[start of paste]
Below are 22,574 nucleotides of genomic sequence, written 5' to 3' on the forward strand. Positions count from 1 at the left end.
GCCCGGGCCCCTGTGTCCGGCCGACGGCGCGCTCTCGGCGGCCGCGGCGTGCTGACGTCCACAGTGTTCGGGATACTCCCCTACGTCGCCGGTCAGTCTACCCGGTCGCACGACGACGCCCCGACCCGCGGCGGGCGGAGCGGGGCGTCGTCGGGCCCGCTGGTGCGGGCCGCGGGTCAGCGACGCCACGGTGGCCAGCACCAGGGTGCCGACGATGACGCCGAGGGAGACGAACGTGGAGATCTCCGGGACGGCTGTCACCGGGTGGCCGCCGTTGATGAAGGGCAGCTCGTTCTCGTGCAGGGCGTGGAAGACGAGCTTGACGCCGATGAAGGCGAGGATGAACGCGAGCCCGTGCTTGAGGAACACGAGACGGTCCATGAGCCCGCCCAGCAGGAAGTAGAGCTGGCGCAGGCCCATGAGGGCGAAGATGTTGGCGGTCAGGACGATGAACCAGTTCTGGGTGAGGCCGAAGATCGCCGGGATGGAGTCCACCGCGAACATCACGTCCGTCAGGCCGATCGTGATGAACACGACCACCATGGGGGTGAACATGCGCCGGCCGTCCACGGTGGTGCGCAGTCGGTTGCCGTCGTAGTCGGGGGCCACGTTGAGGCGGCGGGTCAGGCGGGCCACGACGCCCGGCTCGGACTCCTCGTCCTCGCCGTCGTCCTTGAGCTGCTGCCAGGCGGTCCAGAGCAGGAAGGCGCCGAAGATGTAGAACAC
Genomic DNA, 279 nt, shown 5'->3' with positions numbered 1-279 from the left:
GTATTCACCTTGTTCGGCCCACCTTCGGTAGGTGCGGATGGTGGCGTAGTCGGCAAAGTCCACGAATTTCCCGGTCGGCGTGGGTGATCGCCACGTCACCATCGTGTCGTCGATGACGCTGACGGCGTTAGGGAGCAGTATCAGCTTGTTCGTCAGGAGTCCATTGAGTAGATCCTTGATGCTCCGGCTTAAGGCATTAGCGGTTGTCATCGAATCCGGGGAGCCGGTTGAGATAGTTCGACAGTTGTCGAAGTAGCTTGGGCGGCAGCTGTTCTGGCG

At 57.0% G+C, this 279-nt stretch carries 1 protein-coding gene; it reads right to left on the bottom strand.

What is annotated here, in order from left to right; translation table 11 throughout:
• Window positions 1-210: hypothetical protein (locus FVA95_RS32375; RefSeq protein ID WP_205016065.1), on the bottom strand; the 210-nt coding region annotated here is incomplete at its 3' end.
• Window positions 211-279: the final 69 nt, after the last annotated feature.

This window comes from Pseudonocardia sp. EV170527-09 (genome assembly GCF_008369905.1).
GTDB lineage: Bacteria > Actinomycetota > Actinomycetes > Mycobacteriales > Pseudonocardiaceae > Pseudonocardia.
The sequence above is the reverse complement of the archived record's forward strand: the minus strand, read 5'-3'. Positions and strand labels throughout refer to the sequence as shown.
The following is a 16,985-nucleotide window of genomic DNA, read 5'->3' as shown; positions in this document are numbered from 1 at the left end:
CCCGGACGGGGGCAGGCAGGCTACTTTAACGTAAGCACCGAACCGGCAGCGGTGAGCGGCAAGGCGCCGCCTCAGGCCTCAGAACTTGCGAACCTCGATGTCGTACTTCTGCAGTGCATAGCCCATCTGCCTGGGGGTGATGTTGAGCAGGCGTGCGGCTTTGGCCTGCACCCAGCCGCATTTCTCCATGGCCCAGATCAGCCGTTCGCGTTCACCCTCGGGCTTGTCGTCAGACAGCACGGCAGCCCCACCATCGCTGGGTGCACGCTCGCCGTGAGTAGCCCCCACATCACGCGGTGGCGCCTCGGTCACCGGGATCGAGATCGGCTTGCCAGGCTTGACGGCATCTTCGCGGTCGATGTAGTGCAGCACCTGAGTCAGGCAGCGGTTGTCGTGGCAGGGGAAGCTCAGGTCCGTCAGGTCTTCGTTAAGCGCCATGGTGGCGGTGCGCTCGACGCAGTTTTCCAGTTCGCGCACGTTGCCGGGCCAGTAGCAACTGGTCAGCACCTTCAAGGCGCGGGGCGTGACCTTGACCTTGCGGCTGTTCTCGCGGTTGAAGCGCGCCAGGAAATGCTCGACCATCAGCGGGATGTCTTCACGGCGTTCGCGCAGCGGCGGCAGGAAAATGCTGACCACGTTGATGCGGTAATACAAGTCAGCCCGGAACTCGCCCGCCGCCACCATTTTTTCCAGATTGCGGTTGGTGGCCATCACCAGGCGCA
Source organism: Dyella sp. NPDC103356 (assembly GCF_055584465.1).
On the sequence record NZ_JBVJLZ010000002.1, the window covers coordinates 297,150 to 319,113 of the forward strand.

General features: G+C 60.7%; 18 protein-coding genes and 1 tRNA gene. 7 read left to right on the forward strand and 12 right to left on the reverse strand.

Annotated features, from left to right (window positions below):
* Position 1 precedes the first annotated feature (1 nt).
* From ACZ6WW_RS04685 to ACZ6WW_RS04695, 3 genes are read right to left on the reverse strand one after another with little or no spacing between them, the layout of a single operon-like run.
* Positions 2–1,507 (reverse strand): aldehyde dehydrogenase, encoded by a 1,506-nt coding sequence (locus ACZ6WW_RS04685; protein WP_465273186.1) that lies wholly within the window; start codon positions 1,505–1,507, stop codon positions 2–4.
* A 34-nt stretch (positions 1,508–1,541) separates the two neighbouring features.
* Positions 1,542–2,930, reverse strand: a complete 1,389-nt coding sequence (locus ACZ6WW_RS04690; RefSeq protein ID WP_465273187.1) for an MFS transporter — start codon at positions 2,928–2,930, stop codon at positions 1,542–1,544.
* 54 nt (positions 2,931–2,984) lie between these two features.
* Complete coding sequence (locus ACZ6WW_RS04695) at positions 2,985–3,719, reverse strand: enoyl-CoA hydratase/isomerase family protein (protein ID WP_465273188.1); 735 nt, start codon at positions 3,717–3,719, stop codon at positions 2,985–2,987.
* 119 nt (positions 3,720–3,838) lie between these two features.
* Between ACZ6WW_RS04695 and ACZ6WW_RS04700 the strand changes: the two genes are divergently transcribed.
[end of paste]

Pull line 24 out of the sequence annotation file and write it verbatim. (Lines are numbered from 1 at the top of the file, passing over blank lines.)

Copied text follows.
* Complete coding sequence (locus ACZ6WW_RS04695) at positions 2,985–3,719, reverse strand: enoyl-CoA hydratase/isomerase family protein (protein ID WP_465273188.1); 735 nt, start codon at positions 3,717–3,719, stop codon at positions 2,985–2,987.